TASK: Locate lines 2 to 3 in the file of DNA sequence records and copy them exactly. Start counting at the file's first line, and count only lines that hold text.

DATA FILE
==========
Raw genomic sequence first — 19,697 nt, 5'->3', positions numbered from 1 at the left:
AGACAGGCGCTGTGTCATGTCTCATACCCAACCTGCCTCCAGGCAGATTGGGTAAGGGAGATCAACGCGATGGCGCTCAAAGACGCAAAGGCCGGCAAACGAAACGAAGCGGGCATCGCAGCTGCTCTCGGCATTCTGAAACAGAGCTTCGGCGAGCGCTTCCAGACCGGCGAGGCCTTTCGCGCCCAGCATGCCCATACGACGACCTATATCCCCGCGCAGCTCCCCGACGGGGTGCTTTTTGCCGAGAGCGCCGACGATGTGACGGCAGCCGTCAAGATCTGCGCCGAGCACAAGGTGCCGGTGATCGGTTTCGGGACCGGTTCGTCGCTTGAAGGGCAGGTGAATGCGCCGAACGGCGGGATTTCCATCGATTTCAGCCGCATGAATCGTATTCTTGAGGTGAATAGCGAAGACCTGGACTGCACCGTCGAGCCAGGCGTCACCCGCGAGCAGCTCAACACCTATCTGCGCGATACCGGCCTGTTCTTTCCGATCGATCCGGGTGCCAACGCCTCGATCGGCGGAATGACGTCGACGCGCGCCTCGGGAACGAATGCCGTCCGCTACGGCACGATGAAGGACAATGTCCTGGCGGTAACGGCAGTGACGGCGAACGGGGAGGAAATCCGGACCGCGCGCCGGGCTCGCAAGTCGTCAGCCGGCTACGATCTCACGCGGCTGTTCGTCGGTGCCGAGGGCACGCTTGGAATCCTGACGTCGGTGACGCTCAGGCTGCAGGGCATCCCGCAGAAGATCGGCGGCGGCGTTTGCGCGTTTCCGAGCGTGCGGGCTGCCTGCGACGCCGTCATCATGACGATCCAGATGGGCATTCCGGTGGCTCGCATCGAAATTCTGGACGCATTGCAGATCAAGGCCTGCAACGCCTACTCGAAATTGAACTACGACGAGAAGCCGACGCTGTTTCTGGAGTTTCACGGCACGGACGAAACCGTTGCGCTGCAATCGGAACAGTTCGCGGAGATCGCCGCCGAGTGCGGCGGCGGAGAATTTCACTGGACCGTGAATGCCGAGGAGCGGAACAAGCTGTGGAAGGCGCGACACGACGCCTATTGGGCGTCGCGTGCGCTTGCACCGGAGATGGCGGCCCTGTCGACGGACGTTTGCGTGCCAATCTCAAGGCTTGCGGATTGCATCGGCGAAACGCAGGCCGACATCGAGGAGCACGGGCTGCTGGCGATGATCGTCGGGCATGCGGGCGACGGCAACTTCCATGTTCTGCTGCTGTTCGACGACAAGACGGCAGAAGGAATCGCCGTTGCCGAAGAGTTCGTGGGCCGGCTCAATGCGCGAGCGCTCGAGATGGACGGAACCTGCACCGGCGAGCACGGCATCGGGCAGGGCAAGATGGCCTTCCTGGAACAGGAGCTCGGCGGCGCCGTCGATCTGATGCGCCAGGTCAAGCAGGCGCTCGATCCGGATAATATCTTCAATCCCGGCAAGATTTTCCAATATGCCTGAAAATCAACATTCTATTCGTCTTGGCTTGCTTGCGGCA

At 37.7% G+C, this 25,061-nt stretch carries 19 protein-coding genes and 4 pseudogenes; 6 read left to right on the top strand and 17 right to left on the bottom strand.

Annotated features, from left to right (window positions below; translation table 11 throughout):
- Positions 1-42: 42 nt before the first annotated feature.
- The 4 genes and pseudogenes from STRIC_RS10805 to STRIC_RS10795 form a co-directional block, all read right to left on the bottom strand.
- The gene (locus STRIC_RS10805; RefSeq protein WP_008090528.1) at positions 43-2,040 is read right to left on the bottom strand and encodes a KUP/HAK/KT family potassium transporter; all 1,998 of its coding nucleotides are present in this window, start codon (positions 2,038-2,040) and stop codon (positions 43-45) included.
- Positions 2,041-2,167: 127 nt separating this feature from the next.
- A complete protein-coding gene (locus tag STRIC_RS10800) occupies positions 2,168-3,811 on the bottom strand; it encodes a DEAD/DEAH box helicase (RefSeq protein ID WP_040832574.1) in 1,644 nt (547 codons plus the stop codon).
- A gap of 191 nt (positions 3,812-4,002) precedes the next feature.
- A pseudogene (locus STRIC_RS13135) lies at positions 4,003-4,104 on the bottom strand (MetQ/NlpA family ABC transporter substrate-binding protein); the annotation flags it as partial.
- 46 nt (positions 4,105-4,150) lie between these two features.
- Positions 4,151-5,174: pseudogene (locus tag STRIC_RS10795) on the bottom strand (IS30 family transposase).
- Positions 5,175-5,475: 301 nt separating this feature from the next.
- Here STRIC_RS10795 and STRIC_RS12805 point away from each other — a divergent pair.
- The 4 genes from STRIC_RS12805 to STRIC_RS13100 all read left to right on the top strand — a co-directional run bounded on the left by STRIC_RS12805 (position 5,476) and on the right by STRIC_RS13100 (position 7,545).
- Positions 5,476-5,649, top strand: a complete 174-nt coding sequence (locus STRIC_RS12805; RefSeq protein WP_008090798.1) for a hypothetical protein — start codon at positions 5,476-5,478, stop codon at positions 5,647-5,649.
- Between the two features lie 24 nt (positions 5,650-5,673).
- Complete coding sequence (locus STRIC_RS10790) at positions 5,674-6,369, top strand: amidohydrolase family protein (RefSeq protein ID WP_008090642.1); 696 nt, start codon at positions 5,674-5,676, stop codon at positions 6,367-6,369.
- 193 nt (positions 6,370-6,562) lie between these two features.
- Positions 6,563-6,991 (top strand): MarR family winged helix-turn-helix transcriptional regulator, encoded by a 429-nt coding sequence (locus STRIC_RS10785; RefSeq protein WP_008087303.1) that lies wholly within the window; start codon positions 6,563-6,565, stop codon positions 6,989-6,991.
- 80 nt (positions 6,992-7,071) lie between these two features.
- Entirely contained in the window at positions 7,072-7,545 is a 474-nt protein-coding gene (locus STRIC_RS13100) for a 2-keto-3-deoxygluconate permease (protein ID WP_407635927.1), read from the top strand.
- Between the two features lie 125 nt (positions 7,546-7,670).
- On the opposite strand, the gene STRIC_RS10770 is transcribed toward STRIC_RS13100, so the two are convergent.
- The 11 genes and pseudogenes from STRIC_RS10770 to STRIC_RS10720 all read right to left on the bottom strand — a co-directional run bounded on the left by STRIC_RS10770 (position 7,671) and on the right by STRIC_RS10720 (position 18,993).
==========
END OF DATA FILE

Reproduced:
AGACAGGCGCTGTGTCATGTCTCATACCCAACCTGCCTCCAGGCAGATTGGGTAAGGGAGATCAACGCGATGGCGCTCAAAGACGCAAAGGCCGGCAAACGAAACGAAGCGGGCATCGCAGCTGCTCTCGGCATTCTGAAACAGAGCTTCGGCGAGCGCTTCCAGACCGGCGAGGCCTTTCGCGCCCAGCATGCCCATACGACGACCTATATCCCCGCGCAGCTCCCCGACGGGGTGCTTTTTGCCGAGAGCGCCGACGATGTGACGGCAGCCGTCAAGATCTGCGCCGAGCACAAGGTGCCGGTGATCGGTTTCGGGACCGGTTCGTCGCTTGAAGGGCAGGTGAATGCGCCGAACGGCGGGATTTCCATCGATTTCAGCCGCATGAATCGTATTCTTGAGGTGAATAGCGAAGACCTGGACTGCACCGTCGAGCCAGGCGTCACCCGCGAGCAGCTCAACACCTATCTGCGCGATACCGGCCTGTTCTTTCCGATCGATCCGGGTGCCAACGCCTCGATCGGCGGAATGACGTCGACGCGCGCCTCGGGAACGAATGCCGTCCGCTACGGCACGATGAAGGACAATGTCCTGGCGGTAACGGCAGTGACGGCGAACGGGGAGGAAATCCGGACCGCGCGCCGGGCTCGCAAGTCGTCAGCCGGCTACGATCTCACGCGGCTGTTCGTCGGTGCCGAGGGCACGCTTGGAATCCTGACGTCGGTGACGCTCAGGCTGCAGGGCATCCCGCAGAAGATCGGCGGCGGCGTTTGCGCGTTTCCGAGCGTGCGGGCTGCCTGCGACGCCGTCATCATGACGATCCAGATGGGCATTCCGGTGGCTCGCATCGAAATTCTGGACGCATTGCAGATCAAGGCCTGCAACGCCTACTCGAAATTGAACTACGACGAGAAGCCGACGCTGTTTCTGGAGTTTCACGGCACGGACGAAACCGTTGCGCTGCAATCGGAACAGTTCGCGGAGATCGCCGCCGAGTGCGGCGGCGGAGAATTTCACTGGACCGTGAATGCCGAGGAGCGGAACAAGCTGTGGAAGGCGCGACACGACGCCTATTGGGCGTCGCGTGCGCTTGCACCGGAGATGGCGGCCCTGTCGACGGACGTTTGCGTGCCAATCTCAAGGCTTGCGGATTGCATCGGCGAAACGCAGGCCGACATCGAGGAGCACGGGCTGCTGGCGATGATCGTCGGGCATGCGGGCGACGGCAACTTCCATGTTCTGCTGCTGTTCGACGACAAGACGGCAGAAGGAATCGCCGTTGCCGAAGAGTTCGTGGGCCGGCTCAATGCGCGAGCGCTCGAGATGGACGGAACCTGCACCGGCGAGCACGGCATCGGGCAGGGCAAGATGGCCTTCCTGGAACAGGAGCTCGGCGGCGCCGTCGATCTGATGCGCCAGGTCAAGCAGGCGCTCGATCCGGATAATATCTTCAATCCCGGCAAGATTTTCCAATATGCCTGAAAATCAACATTCTATTCGTCTTGGCTTGCTTGCGGCA

At 37.7% G+C, this 25,061-nt stretch carries 19 protein-coding genes and 4 pseudogenes; 6 read left to right on the top strand and 17 right to left on the bottom strand.